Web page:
In the first part of the discussion four rugs are presented.

The Meyer-Müller rug

The Nagel-Hali 91 rug

The SNY December 12, 1997 rug

The Eagleton rug

From their "appearance" those rugs make an homogenous group of which the earliest surviving seems to be from the beginning of the 19th century.

The Meyer-Müller rug, a probably North-West-Persian workshop production, the purest in design described as "Zoroastrian flame palmette", influenced undoubtedly tribal and nomadic design from their Kurdish neighbors.

My purpose is to demonstrate through three indicators, the flame like palmette , the "calyx/ducks" motifs and, the borders the relations whose can be established between these rugs and other North-West Persian rugs.

Using the "flame like palmette" as first indicator.

Without too much imagination, those rugs can be related through this characteristic palmette, and the overall layout of the pattern whose become more and more stylized but conserve their basically shape and organization.

Using the "calyx/ducks" motifs as second indicator, a continuum can also be established.

This motif derives from the calyx of the floral palmette of the Meyer-Müller rug. It was clearly misunderstood and transformed through the centuries by the nomadic weavers in leafs and stylized duck-like motif. It gives us the opportunity to see how floral motifs followed a common transformation and evolution in nomadic weaving.

If we admit that those rugs are clearly related through designs similarities, I will tentatively relate them with two other one for which a Sauj Bulak attribution has been guessed by some experts.

It’s usually admitted that the  rendering of the borders is a better guide in attribution of origins then the pattern.

The Dodds rug and the ORAC rug are added into this discussion, as they share with the Nagel-Hali 91 rug and the SNY  rug a typical main border that I haven’t seen in any other production, one palmette with at each side a trefoil motif followed by a squarish degenerate flower head.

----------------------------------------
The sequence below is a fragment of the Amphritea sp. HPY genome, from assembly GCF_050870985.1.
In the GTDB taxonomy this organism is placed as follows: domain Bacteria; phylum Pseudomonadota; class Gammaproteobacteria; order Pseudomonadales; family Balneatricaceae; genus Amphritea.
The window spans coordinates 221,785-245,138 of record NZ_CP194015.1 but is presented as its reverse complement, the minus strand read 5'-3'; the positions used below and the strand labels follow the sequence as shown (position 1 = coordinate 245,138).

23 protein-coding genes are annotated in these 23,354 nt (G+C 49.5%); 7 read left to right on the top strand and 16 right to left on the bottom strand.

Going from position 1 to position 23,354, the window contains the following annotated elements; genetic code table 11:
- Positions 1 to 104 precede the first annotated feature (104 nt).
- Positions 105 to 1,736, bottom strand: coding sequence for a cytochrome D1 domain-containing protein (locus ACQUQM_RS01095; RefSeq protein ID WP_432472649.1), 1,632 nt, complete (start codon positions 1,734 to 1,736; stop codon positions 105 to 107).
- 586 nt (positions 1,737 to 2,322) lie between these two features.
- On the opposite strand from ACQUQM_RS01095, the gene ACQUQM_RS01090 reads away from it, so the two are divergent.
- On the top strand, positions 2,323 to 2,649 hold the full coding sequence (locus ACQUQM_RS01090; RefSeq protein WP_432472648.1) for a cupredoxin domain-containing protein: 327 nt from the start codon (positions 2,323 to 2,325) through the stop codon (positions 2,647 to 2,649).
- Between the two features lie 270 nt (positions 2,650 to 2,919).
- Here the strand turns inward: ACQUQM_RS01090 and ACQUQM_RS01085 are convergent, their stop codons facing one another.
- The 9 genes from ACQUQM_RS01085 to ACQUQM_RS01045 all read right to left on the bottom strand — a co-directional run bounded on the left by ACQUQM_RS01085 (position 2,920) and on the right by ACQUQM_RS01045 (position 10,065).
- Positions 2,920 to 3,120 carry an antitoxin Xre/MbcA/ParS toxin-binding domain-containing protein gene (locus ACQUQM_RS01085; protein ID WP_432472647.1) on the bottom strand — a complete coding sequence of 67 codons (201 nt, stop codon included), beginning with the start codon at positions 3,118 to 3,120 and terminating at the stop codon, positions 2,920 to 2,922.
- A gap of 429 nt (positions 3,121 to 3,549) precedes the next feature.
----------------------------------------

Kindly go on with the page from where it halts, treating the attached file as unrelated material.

This border may be a characteristic of rugs for which a Sauj Bulaq attribution has been guessed.

To notice also that those rugs share the same minor borders, a meandering of small geometrical motifs on a blue or white and yellow ground or the running dog motif.

It's sure that relating rugs through design details or borders is a guess game but we are on firmer ground as it seems that they also share the same structure characteristics.

Common feature in rugs that may be attributed to the Kurdish Sauj Bulak area are:

Warps: wool, white or beige brown, Z2S, level

Wefts: wool, red, two shoots

Knot: symmetrical, average between 45 & 80/sq. inch

Handle: thick & flexible



Relations between North West Persian rugs has been established here, through design details, borders pattern and structure and a Kurdish Sauj Bulak attribution is tentatively guessed. It's sure that seeing and handling the pieces would be much more meaningful in establishing a link between them and we shall perhaps receive information's from the owners of those rugs if they visit our "salon".

Questions or subject of discussion:

1/ The transformation of floral motifs into animal ones through the centuries.

2/ Is the typical main border described here characteristic of the Kurdish Sauj Bulak area

3/ Is the Sauj Bulak attribution a guessing game or can this attribution be defended.


Hoping you will have fun

Daniel  Deschuyteneer